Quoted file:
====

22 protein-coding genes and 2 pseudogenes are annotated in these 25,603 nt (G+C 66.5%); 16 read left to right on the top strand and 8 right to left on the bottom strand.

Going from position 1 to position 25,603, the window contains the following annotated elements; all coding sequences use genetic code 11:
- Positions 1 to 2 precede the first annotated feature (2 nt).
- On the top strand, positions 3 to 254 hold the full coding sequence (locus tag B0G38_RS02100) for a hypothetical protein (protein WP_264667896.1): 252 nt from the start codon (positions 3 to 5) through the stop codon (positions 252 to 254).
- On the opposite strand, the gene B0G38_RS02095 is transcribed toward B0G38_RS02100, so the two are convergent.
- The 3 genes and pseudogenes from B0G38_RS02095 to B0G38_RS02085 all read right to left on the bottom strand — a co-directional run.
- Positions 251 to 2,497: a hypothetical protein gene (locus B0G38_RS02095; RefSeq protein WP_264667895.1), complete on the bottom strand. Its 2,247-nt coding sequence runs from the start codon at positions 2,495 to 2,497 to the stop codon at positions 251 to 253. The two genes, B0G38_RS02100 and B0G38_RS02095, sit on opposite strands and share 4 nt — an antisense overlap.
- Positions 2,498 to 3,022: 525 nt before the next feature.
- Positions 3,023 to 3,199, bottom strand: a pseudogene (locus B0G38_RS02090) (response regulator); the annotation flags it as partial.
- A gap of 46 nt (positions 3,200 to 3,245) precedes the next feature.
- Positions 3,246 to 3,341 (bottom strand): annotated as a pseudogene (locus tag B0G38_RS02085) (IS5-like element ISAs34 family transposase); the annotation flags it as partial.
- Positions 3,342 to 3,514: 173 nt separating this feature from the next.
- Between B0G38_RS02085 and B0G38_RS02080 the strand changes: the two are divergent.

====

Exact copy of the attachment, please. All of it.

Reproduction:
22 protein-coding genes and 2 pseudogenes are annotated in these 25,603 nt (G+C 66.5%); 16 read left to right on the top strand and 8 right to left on the bottom strand.

Going from position 1 to position 25,603, the window contains the following annotated elements; all coding sequences use genetic code 11:
- Positions 1 to 2 precede the first annotated feature (2 nt).
- On the top strand, positions 3 to 254 hold the full coding sequence (locus tag B0G38_RS02100) for a hypothetical protein (protein WP_264667896.1): 252 nt from the start codon (positions 3 to 5) through the stop codon (positions 252 to 254).
- On the opposite strand, the gene B0G38_RS02095 is transcribed toward B0G38_RS02100, so the two are convergent.
- The 3 genes and pseudogenes from B0G38_RS02095 to B0G38_RS02085 all read right to left on the bottom strand — a co-directional run.
- Positions 251 to 2,497: a hypothetical protein gene (locus B0G38_RS02095; RefSeq protein WP_264667895.1), complete on the bottom strand. Its 2,247-nt coding sequence runs from the start codon at positions 2,495 to 2,497 to the stop codon at positions 251 to 253. The two genes, B0G38_RS02100 and B0G38_RS02095, sit on opposite strands and share 4 nt — an antisense overlap.
- Positions 2,498 to 3,022: 525 nt before the next feature.
- Positions 3,023 to 3,199, bottom strand: a pseudogene (locus B0G38_RS02090) (response regulator); the annotation flags it as partial.
- A gap of 46 nt (positions 3,200 to 3,245) precedes the next feature.
- Positions 3,246 to 3,341 (bottom strand): annotated as a pseudogene (locus tag B0G38_RS02085) (IS5-like element ISAs34 family transposase); the annotation flags it as partial.
- Positions 3,342 to 3,514: 173 nt separating this feature from the next.
- Between B0G38_RS02085 and B0G38_RS02080 the strand changes: the two are divergent.